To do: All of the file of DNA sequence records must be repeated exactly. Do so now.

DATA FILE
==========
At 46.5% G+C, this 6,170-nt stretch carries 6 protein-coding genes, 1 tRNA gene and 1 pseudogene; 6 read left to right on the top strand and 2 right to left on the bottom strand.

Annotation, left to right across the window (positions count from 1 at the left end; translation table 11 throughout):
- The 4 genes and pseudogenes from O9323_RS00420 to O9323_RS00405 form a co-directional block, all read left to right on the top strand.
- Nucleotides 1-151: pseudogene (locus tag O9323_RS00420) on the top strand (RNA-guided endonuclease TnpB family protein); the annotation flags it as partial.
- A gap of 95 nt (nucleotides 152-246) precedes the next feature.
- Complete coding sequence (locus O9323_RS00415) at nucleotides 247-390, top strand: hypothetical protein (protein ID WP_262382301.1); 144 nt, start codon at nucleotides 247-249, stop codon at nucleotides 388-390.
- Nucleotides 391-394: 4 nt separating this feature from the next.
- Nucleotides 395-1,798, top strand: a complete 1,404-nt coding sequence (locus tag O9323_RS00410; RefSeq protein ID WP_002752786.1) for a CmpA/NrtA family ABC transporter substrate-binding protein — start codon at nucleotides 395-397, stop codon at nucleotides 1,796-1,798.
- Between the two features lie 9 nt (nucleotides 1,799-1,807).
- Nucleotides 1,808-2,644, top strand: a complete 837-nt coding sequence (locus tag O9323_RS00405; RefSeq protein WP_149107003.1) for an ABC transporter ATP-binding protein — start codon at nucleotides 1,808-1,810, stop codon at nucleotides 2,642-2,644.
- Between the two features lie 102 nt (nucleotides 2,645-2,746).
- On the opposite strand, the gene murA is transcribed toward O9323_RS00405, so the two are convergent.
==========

At 46.5% G+C, this 6,170-nt stretch carries 6 protein-coding genes, 1 tRNA gene and 1 pseudogene; 6 read left to right on the top strand and 2 right to left on the bottom strand.

Annotation, left to right across the window (positions count from 1 at the left end; translation table 11 throughout):
- The 4 genes and pseudogenes from O9323_RS00420 to O9323_RS00405 form a co-directional block, all read left to right on the top strand.
- Nucleotides 1-151: pseudogene (locus tag O9323_RS00420) on the top strand (RNA-guided endonuclease TnpB family protein); the annotation flags it as partial.
- A gap of 95 nt (nucleotides 152-246) precedes the next feature.
- Complete coding sequence (locus O9323_RS00415) at nucleotides 247-390, top strand: hypothetical protein (protein ID WP_262382301.1); 144 nt, start codon at nucleotides 247-249, stop codon at nucleotides 388-390.
- Nucleotides 391-394: 4 nt separating this feature from the next.
- Nucleotides 395-1,798, top strand: a complete 1,404-nt coding sequence (locus tag O9323_RS00410; RefSeq protein ID WP_002752786.1) for a CmpA/NrtA family ABC transporter substrate-binding protein — start codon at nucleotides 395-397, stop codon at nucleotides 1,796-1,798.
- Between the two features lie 9 nt (nucleotides 1,799-1,807).
- Nucleotides 1,808-2,644, top strand: a complete 837-nt coding sequence (locus tag O9323_RS00405; RefSeq protein WP_149107003.1) for an ABC transporter ATP-binding protein — start codon at nucleotides 1,808-1,810, stop codon at nucleotides 2,642-2,644.
- Between the two features lie 102 nt (nucleotides 2,645-2,746).
- On the opposite strand, the gene murA is transcribed toward O9323_RS00405, so the two are convergent.